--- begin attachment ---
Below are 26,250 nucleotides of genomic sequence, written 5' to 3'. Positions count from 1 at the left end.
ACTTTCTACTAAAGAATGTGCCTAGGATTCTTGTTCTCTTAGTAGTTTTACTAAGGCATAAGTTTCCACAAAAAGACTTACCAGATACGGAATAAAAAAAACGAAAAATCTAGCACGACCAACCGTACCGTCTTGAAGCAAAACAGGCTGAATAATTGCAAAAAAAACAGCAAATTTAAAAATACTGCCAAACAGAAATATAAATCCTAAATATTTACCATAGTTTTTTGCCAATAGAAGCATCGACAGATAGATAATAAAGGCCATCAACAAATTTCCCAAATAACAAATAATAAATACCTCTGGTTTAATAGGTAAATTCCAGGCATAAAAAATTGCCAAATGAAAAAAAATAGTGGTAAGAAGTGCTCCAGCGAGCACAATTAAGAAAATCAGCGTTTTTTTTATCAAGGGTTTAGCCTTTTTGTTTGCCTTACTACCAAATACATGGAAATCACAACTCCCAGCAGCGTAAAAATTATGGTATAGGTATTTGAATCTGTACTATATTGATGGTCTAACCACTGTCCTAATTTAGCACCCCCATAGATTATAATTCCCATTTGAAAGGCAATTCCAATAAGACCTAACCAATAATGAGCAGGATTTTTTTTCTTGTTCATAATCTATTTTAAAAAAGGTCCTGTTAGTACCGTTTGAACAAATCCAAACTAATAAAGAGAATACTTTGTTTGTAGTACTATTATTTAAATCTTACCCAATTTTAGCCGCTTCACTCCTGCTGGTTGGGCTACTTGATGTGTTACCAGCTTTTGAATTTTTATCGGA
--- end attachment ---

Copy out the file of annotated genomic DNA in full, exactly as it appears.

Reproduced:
Below are 26,250 nucleotides of genomic sequence, written 5' to 3'. Positions count from 1 at the left end.
ACTTTCTACTAAAGAATGTGCCTAGGATTCTTGTTCTCTTAGTAGTTTTACTAAGGCATAAGTTTCCACAAAAAGACTTACCAGATACGGAATAAAAAAAACGAAAAATCTAGCACGACCAACCGTACCGTCTTGAAGCAAAACAGGCTGAATAATTGCAAAAAAAACAGCAAATTTAAAAATACTGCCAAACAGAAATATAAATCCTAAATATTTACCATAGTTTTTTGCCAATAGAAGCATCGACAGATAGATAATAAAGGCCATCAACAAATTTCCCAAATAACAAATAATAAATACCTCTGGTTTAATAGGTAAATTCCAGGCATAAAAAATTGCCAAATGAAAAAAAATAGTGGTAAGAAGTGCTCCAGCGAGCACAATTAAGAAAATCAGCGTTTTTTTTATCAAGGGTTTAGCCTTTTTGTTTGCCTTACTACCAAATACATGGAAATCACAACTCCCAGCAGCGTAAAAATTATGGTATAGGTATTTGAATCTGTACTATATTGATGGTCTAACCACTGTCCTAATTTAGCACCCCCATAGATTATAATTCCCATTTGAAAGGCAATTCCAATAAGACCTAACCAATAATGAGCAGGATTTTTTTTCTTGTTCATAATCTATTTTAAAAAAGGTCCTGTTAGTACCGTTTGAACAAATCCAAACTAATAAAGAGAATACTTTGTTTGTAGTACTATTATTTAAATCTTACCCAATTTTAGCCGCTTCACTCCTGCTGGTTGGGCTACTTGATGTGTTACCAGCTTTTGAATTTTTATCGGA